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Divorce: A Big Parenting Mistake and Its Solution

By Jean Tracy, MSS

When you go through a divorce, you know the meaning of pain. You are truly suffering because divorce is a heartbreaking experience. Upsetting thoughts, a sense of disaster, and anguish can easily take over your mind.

Could your painful divorce be impacting your child? Are his grades slipping, his emotions out of control, or has he lost interest in friends? If so, keep reading to find out the 3-step solution you can use to help you and your child. We'll look at one of the worst mistakes you can make. Then we'll share the 3-step solution. .

The Mistake: Bad-mouthing the Other Parent

Dealing with your former spouse on a regular basis can keep the uproar going. Here's why it's so important for you to manage your thoughts, feelings, and actions.

Many parents feel rage toward their ex. They dwell on the painful memories and current actions of their former spouses. Because of these thoughts and the feelings that go with them, they rage out loud. Their children hear parents' rants. They take those outbursts inside and feel sad, guilty, and angry. Why?

Kids Feel Sad about Their Parent's Anger

Children love both parents. They feel sad to hear bad things about the other parent. They know they are half of both parents. Hateful words are powerful triggers to make children doubt their own worth.

Kids Feel Guilty about Their Behavior

Kids feel guilty because they think they caused the divorce. If they had been better, maybe they could have kept their family together and this raging wouldn't have happened.

Kids Feel Angry at the Ranting Parent

Youngsters end up being angry at the outraged parent, if not now, then later. Even though they love both adults, they can still rebel against the bad-mouthing parent. They may even take the other parent's side.

The 3-Step Solution

If you are that parent, and don't want you or your child to suffer emotionally because of your outbursts, there are actions you can take. These actions will benefit you and your youngster.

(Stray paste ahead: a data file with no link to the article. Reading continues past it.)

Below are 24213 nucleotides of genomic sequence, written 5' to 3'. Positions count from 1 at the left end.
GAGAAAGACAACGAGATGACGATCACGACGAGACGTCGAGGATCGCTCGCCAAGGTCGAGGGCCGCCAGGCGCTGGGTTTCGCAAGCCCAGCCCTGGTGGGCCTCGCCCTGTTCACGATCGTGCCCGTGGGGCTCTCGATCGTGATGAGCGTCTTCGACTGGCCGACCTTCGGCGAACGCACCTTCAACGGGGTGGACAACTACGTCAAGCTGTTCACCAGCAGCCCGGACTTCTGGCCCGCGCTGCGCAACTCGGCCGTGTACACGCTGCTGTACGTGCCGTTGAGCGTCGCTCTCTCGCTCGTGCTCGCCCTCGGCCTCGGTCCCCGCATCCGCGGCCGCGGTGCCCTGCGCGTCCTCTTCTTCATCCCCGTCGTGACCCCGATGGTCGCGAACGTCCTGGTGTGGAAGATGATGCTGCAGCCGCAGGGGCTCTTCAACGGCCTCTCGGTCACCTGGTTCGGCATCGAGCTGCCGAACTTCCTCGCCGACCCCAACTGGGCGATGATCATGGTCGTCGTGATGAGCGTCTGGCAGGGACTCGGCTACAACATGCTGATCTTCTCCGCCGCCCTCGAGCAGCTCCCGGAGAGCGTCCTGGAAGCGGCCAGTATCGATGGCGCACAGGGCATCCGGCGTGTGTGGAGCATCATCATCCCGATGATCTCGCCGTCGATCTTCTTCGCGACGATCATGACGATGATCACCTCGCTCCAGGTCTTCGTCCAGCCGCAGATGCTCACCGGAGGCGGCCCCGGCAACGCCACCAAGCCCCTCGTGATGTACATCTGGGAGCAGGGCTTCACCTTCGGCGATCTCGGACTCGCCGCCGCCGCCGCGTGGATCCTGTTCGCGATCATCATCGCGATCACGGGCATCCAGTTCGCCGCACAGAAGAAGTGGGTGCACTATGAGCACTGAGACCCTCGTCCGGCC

The first is to visualize. The second is to visualize and act. The third is to visualize, act, and speak. Get ready by finding two rugged stones the size of a walnut. These stones represent your upsetting thoughts and feelings about your ex-partner.


1. Hold a stone in each hand.
2. Squeeze those stones as tightly as you can for 30 seconds.
3. Open your hands. Drop the stones and tell yourself, "I'm dropping my anger. I am in control."

What are you in control of? You're in control of your mind, your mouth, and your rages. Drop the stones that nurture your anger and torture both you and your child. Visualize you and your child feeling better because of your actions.

Do this often. When you don't have access to the stones, imagine squeezing them by tightening your fists and then let go of your anger by opening your hands to better thoughts, feelings, and a better life.

Conclusion for the Big Divorce Mistake and the 3-Step Solution

When you rant about your ex, you torture yourself and your child. You fill your mind with pain. He hears what you say and feels sad, guilty, and angry. Change your thoughts and feelings by squeezing stones physically or mentally, dropping the stones, and saying, "I'm dropping my anger. I am in control." Do it often every day. You'll feel better and so will your child.

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